by Tahir Nasser
With true polemical gusto, Gavin Ashenden in ‘The Times’ asked the question whether a violent interpretation of the Qur’an that promotes bloodshed is just as legitimate as a peaceful one (Muslims Need to Face Up To The Violence of the Qur’an, 20 March).
The Qur’an’s answer to this is, emphatically, no, and for the simple reason that the Qur’an tells you how to interpret it. The Qur’an highlights that it contains two types of verses: context-independent verses and context-dependent verses. It explains that context-independent verses provide general, timeless principles and which govern context-dependent verses. The Qur’an goes on to condemn those who ignore, or abrogate (Naskh), such timeless principles and pursue their own perverse interpretations, creating contradictions in the Qur’an that in reality do not exist. The Prophet of Islam forbade this when he said: Thus were ruined those people who have gone before you, for they interpreted certain parts of their scriptures in such a manner as to make them contradict other parts (Musnad).
That’s all very nice in theory, but how does that work in practice with such verses as: kill the idolaters wherever you find them (9:5)? How could such verses ever be justified?
The first thing to note is that such verses are context dependent: they are dependent on a war of self-defence having been thrust on Muslims. Don’t take anyone’s word for it – the Qur’an itself is explicit on this point: fighting is permitted it proclaims, for those on whom war is made...only because they said ‘Our Lord is Allah’ (22:40,41). This is the earliest verse that permitted self-defense against religious persecution. It goes on to clarify that Muslims have a duty to fight to protect temples, synagogues and churches, as well as to defend their own mosques. Regarding those who have not fought against you [Muslims] on account of your religion and who have not driven you out of your homes, God enjoins that you be kind to them and act fairly, for surely, Allah loves those who are fair (60:9). Muslims took up arms in self-defence after being driven out of their homes on account of their religion by pagan non-Muslims. Thus the division of the two sides was of belief, which is why there are verses that speak of “fighting disbelievers”. As an aside it would be interesting to hear what Mr Ashenden would consider is the right response to the ISIS massacres, would he advocate self-defence or ‘to turn the other cheek’?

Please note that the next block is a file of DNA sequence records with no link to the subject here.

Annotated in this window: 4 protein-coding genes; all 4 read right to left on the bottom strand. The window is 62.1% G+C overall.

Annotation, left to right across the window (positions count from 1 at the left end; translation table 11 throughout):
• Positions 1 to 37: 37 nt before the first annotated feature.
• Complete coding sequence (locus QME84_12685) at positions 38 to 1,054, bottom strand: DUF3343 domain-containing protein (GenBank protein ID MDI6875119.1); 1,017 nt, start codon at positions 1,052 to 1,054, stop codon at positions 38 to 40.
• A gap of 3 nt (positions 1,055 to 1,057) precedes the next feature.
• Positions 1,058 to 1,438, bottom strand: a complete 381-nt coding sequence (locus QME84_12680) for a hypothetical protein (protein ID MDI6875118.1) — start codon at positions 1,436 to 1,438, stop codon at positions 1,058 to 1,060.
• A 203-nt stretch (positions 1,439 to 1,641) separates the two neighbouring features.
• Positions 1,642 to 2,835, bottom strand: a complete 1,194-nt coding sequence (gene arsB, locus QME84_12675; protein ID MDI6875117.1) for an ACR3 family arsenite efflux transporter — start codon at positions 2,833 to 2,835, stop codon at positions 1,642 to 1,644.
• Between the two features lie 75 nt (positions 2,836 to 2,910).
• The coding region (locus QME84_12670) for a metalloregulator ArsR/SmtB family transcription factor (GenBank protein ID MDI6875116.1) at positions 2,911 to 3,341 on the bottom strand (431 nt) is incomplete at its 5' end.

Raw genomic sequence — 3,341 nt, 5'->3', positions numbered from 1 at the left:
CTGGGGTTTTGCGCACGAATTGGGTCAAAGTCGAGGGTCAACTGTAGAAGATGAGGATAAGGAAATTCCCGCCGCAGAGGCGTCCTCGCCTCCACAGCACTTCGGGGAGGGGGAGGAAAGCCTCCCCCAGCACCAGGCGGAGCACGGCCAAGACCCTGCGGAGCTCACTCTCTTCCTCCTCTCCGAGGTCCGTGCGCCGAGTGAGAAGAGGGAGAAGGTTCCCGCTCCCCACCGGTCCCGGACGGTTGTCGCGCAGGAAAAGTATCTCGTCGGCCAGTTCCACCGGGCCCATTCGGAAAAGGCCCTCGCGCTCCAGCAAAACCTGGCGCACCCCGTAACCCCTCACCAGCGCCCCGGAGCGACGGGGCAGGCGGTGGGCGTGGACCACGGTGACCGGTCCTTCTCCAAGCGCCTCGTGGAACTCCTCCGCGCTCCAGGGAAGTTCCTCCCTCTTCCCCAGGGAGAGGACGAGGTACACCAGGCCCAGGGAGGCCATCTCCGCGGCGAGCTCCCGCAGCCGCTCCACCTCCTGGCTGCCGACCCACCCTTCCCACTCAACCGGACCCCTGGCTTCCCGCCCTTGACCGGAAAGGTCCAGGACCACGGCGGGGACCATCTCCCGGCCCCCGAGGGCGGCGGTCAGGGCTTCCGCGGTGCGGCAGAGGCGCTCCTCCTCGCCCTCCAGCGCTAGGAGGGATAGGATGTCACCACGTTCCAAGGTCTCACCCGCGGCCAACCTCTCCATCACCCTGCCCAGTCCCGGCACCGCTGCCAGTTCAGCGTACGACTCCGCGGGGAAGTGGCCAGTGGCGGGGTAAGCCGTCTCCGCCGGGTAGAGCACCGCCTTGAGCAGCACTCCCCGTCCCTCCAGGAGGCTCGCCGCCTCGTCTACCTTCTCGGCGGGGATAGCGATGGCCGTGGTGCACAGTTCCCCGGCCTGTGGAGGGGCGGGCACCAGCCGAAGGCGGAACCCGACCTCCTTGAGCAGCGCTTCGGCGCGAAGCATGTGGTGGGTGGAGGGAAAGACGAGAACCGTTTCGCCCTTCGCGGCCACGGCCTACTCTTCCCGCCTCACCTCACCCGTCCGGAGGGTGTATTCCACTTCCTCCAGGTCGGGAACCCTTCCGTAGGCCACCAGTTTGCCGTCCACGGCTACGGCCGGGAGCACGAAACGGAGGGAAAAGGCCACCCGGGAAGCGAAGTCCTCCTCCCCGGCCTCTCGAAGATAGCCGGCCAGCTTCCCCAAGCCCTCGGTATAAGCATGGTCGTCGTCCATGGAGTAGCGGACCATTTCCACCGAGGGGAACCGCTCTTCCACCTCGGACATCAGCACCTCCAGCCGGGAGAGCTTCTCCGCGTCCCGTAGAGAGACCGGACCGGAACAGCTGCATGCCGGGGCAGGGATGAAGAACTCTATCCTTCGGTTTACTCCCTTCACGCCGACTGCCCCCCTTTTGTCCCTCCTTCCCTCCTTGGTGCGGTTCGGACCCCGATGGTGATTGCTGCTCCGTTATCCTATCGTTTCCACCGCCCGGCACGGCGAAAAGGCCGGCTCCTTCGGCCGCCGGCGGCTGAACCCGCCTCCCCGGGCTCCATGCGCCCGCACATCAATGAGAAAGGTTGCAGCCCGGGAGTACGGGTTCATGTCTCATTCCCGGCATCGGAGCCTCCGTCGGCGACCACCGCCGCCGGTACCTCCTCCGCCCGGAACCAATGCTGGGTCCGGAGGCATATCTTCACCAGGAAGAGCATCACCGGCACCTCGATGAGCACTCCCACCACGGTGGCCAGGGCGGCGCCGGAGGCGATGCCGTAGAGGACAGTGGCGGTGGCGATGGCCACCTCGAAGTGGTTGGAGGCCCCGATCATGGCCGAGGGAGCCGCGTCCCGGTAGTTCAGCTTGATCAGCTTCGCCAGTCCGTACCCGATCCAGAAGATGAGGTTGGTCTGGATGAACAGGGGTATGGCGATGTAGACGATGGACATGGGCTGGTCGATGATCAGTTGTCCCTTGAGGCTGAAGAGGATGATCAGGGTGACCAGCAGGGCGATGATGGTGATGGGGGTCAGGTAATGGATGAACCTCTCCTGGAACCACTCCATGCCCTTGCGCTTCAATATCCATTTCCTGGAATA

But perhaps this is all posturing. Is it not true, as claimed by Mr. Ashenden, that the Qur’anic verses were peaceful for the sake of expediency while Muslims were the minority in Mecca, and bloodthirsty after Muslims had migrated and established themselves in Medina? Again the answer is a clear no. The Qur’anic declarations that there is no compulsion in religion (2:157) and that no aggression is permitted except against the aggressors (2:194) were made when the Prophet of Islam was established as the ruler of Medina.
The example of the Prophet of Islam when he forgave all his persecutors when he conquered Mecca, demonstrates that the Prophet of Islam understood the Qur’an better than anyone else – be they a Middle-Eastern extremist or a Western orientalist. The likes of Al-Qaeda and ISIS are desperate for all to take their distorted and poisonous narrative as Gospel. My message to Mr Ashenden and all others is simple: don’t believe the hype.